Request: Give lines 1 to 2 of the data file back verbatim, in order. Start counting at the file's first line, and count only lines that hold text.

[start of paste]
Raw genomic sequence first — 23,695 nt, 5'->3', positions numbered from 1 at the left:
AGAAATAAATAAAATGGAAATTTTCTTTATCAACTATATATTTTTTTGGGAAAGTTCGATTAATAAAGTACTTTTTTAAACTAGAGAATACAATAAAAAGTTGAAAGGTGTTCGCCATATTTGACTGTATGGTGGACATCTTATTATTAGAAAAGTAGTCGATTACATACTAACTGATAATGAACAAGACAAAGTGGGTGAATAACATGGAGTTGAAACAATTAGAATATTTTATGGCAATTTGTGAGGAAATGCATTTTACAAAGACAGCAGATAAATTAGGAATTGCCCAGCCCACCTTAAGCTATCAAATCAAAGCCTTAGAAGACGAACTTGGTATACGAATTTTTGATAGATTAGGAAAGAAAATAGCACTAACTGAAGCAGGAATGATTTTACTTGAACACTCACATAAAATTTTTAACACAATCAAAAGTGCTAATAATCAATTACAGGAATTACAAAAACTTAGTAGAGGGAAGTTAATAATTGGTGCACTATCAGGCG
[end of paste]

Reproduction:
Raw genomic sequence first — 23,695 nt, 5'->3', positions numbered from 1 at the left:
AGAAATAAATAAAATGGAAATTTTCTTTATCAACTATATATTTTTTTGGGAAAGTTCGATTAATAAAGTACTTTTTTAAACTAGAGAATACAATAAAAAGTTGAAAGGTGTTCGCCATATTTGACTGTATGGTGGACATCTTATTATTAGAAAAGTAGTCGATTACATACTAACTGATAATGAACAAGACAAAGTGGGTGAATAACATGGAGTTGAAACAATTAGAATATTTTATGGCAATTTGTGAGGAAATGCATTTTACAAAGACAGCAGATAAATTAGGAATTGCCCAGCCCACCTTAAGCTATCAAATCAAAGCCTTAGAAGACGAACTTGGTATACGAATTTTTGATAGATTAGGAAAGAAAATAGCACTAACTGAAGCAGGAATGATTTTACTTGAACACTCACATAAAATTTTTAACACAATCAAAAGTGCTAATAATCAATTACAGGAATTACAAAAACTTAGTAGAGGGAAGTTAATAATTGGTGCACTATCAGGCG